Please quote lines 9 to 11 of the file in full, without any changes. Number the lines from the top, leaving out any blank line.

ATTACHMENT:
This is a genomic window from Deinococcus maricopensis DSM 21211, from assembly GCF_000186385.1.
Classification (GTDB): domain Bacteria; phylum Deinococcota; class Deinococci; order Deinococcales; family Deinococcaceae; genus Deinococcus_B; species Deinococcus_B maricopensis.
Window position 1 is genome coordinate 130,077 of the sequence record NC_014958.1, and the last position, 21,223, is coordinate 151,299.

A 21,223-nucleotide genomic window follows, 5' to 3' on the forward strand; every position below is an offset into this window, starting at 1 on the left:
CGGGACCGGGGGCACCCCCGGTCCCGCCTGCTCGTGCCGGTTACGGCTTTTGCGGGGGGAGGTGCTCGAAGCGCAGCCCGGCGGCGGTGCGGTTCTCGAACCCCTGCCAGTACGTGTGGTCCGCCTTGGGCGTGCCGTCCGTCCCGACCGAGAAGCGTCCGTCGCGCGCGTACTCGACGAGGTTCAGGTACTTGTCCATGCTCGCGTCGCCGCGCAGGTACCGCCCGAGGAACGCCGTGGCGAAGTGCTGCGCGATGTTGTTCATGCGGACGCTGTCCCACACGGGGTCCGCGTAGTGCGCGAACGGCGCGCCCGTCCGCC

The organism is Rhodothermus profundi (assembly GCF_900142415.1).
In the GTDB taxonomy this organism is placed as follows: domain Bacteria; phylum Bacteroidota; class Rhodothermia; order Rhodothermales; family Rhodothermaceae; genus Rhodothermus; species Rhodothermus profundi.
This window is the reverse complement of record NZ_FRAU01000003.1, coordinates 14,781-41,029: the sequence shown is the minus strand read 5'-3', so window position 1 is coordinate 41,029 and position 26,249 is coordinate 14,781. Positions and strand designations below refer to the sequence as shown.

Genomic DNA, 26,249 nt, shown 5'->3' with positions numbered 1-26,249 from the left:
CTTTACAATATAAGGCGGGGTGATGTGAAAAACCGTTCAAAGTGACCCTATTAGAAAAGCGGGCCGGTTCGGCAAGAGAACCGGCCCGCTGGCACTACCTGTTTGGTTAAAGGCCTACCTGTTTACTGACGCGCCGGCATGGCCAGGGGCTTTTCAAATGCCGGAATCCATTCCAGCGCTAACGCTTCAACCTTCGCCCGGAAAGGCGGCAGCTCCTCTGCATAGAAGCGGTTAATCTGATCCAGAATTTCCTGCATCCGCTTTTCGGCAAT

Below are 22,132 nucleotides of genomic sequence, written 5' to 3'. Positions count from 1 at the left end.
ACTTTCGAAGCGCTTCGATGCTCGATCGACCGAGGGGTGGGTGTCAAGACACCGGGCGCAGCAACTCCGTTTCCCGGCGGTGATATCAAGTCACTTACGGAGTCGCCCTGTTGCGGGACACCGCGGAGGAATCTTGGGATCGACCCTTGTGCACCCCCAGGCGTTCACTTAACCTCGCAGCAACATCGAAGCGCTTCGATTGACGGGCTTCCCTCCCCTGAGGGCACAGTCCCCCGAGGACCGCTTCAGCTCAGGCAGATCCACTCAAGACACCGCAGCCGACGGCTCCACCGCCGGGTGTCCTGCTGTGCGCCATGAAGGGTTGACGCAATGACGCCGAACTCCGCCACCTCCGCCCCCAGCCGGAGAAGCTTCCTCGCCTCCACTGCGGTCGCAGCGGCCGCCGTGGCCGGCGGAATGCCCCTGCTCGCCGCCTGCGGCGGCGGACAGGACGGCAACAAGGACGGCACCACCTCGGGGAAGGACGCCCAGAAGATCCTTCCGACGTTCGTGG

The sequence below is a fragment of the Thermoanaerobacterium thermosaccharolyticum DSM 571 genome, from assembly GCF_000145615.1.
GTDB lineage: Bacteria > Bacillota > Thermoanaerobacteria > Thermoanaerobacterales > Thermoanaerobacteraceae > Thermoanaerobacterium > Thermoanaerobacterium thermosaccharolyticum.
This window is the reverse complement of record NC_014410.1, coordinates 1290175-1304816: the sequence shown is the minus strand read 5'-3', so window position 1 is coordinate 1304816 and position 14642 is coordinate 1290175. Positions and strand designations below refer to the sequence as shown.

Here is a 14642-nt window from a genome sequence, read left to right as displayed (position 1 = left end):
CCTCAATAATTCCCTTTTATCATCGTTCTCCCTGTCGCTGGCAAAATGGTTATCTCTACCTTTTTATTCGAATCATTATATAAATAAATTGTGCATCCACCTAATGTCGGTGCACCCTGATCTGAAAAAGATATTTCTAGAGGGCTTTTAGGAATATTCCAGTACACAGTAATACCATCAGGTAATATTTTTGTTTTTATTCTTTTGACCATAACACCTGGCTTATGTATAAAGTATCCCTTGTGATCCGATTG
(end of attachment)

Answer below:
Genomic DNA, 26,249 nt, shown 5'->3' with positions numbered 1-26,249 from the left:
CTTTACAATATAAGGCGGGGTGATGTGAAAAACCGTTCAAAGTGACCCTATTAGAAAAGCGGGCCGGTTCGGCAAGAGAACCGGCCCGCTGGCACTACCTGTTTGGTTAAAGGCCTACCTGTTTACTGACGCGCCGGCATGGCCAGGGGCTTTTCAAATGCCGGAATCCATTCCAGCGCTAACGCTTCAACCTTCGCCCGGAAAGGCGGCAGCTCCTCTGCATAGAAGCGGTTAATCTGATCCAGAATTTCCTGCATCCGCTTTTCGGCAAT

Below are 22,132 nucleotides of genomic sequence, written 5' to 3'. Positions count from 1 at the left end.